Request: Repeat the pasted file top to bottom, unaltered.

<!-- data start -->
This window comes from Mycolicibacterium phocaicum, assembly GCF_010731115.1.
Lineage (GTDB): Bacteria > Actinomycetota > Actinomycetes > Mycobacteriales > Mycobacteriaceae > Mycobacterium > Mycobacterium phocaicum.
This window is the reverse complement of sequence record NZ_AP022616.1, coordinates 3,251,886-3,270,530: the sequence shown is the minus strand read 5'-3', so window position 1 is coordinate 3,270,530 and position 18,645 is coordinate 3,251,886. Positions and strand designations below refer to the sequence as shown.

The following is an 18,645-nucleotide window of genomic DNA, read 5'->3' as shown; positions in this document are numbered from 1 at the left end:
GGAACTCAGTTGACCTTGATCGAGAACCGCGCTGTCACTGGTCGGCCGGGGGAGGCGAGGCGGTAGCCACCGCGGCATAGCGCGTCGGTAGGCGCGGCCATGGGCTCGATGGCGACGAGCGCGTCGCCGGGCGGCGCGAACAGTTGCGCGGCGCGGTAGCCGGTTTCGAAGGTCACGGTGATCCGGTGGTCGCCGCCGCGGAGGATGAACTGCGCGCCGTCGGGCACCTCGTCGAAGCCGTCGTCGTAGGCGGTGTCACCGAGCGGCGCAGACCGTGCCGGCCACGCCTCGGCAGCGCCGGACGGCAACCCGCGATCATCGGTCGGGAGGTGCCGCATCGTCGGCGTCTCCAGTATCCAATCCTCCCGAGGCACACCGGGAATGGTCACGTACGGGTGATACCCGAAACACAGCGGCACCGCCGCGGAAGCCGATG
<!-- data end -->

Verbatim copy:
This window comes from Mycolicibacterium phocaicum, assembly GCF_010731115.1.
Lineage (GTDB): Bacteria > Actinomycetota > Actinomycetes > Mycobacteriales > Mycobacteriaceae > Mycobacterium > Mycobacterium phocaicum.
This window is the reverse complement of sequence record NZ_AP022616.1, coordinates 3,251,886-3,270,530: the sequence shown is the minus strand read 5'-3', so window position 1 is coordinate 3,270,530 and position 18,645 is coordinate 3,251,886. Positions and strand designations below refer to the sequence as shown.

The following is an 18,645-nucleotide window of genomic DNA, read 5'->3' as shown; positions in this document are numbered from 1 at the left end:
GGAACTCAGTTGACCTTGATCGAGAACCGCGCTGTCACTGGTCGGCCGGGGGAGGCGAGGCGGTAGCCACCGCGGCATAGCGCGTCGGTAGGCGCGGCCATGGGCTCGATGGCGACGAGCGCGTCGCCGGGCGGCGCGAACAGTTGCGCGGCGCGGTAGCCGGTTTCGAAGGTCACGGTGATCCGGTGGTCGCCGCCGCGGAGGATGAACTGCGCGCCGTCGGGCACCTCGTCGAAGCCGTCGTCGTAGGCGGTGTCACCGAGCGGCGCAGACCGTGCCGGCCACGCCTCGGCAGCGCCGGACGGCAACCCGCGATCATCGGTCGGGAGGTGCCGCATCGTCGGCGTCTCCAGTATCCAATCCTCCCGAGGCACACCGGGAATGGTCACGTACGGGTGATACCCGAAACACAGCGGCACCGCCGCGGAAGCCGATG